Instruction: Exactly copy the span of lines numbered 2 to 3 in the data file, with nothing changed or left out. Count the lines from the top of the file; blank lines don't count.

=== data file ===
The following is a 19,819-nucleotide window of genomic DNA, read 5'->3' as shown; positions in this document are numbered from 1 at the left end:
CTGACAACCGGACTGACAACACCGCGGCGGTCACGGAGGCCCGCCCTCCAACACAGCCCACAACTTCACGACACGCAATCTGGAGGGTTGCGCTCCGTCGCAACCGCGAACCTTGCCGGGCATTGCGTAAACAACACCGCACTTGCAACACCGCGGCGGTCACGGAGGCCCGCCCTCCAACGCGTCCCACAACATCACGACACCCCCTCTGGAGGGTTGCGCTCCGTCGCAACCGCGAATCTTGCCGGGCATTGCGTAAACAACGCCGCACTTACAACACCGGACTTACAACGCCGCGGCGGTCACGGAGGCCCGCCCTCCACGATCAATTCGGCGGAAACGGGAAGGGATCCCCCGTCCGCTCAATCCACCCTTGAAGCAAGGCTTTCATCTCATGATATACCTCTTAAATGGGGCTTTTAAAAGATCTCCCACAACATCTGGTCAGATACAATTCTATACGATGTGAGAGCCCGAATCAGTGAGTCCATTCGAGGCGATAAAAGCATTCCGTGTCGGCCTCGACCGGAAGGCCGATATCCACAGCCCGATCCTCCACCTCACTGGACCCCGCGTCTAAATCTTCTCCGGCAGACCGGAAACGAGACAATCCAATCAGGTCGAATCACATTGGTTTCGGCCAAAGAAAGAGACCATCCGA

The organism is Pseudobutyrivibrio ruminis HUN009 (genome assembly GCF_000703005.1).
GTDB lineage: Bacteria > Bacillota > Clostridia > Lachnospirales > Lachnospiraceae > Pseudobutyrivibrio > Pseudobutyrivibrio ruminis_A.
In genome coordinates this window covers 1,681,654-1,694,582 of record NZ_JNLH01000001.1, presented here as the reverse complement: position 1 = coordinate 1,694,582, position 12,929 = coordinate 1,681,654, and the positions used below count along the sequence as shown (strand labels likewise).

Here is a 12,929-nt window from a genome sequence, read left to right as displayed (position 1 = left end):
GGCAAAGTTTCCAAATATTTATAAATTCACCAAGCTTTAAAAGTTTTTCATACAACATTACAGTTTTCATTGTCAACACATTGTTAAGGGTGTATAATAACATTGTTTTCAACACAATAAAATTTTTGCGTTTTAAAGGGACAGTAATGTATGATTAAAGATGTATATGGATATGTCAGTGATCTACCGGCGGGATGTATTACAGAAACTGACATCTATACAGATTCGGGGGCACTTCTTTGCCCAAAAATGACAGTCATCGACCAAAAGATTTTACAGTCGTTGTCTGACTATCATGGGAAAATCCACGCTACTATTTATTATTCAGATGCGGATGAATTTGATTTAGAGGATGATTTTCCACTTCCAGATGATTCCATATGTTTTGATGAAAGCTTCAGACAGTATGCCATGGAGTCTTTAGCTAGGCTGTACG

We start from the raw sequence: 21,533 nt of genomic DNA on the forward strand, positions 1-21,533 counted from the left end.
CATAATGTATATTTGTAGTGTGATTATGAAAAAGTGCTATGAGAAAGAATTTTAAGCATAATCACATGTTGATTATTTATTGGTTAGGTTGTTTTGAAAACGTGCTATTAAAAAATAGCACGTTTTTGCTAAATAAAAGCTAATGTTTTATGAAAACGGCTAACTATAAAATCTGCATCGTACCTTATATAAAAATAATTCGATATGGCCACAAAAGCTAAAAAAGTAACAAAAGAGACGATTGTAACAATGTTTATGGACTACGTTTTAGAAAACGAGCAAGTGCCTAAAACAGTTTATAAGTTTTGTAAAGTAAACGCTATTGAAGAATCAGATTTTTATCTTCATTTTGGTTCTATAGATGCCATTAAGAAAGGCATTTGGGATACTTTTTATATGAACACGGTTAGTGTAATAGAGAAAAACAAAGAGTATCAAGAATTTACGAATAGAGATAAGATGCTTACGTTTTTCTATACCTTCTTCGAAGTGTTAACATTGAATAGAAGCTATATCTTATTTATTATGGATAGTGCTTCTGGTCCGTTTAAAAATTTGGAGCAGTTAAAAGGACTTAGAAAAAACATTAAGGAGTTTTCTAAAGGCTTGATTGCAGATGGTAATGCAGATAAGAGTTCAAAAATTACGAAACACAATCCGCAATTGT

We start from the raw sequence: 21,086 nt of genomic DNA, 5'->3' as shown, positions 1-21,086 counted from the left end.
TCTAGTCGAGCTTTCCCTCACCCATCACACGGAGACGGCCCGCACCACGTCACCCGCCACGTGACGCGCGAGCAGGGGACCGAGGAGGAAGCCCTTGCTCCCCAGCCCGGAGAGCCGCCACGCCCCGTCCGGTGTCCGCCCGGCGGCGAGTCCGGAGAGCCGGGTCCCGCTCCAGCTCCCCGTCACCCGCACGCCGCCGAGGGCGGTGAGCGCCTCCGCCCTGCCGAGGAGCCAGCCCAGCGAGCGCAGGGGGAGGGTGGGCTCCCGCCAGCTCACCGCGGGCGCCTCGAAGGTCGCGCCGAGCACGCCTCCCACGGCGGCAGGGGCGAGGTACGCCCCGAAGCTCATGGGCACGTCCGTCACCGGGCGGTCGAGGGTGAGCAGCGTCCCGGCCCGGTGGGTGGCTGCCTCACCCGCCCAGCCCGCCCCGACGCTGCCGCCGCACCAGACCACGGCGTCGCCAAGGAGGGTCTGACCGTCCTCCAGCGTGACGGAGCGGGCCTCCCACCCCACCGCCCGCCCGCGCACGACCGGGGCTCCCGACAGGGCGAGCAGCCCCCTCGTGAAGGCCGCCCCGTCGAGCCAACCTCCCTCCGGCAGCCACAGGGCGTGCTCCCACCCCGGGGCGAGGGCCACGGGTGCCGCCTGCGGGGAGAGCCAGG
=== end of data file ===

CTGACAACCGGACTGACAACACCGCGGCGGTCACGGAGGCCCGCCCTCCAACACAGCCCACAACTTCACGACACGCAATCTGGAGGGTTGCGCTCCGTCGCAACCGCGAACCTTGCCGGGCATTGCGTAAACAACACCGCACTTGCAACACCGCGGCGGTCACGGAGGCCCGCCCTCCAACGCGTCCCACAACATCACGACACCCCCTCTGGAGGGTTGCGCTCCGTCGCAACCGCGAATCTTGCCGGGCATTGCGTAAACAACGCCGCACTTACAACACCGGACTTACAACGCCGCGGCGGTCACGGAGGCCCGCCCTCCACGATCAATTCGGCGGAAACGGGAAGGGATCCCCCGTCCGCTCAATCCACCCTTGAAGCAAGGCTTTCATCTCATGATATACCTCTTAAATGGGGCTTTTAAAAGATCTCCCACAACATCTGGTCAGATACAATTCTATACGATGTGAGAGCCCGAATCAGTGAGTCCATTCGAGGCGATAAAAGCATTCCGTGTCGGCCTCGACCGGAAGGCCGATATCCACAGCCCGATCCTCCACCTCACTGGACCCCGCGTCTAAATCTTCTCCGGCAGACCGGAAACGAGACAATCCAATCAGGTCGAATCACATTGGTTTCGGCCAAAGAAAGAGACCATCCGA

The organism is Pseudobutyrivibrio ruminis HUN009 (genome assembly GCF_000703005.1).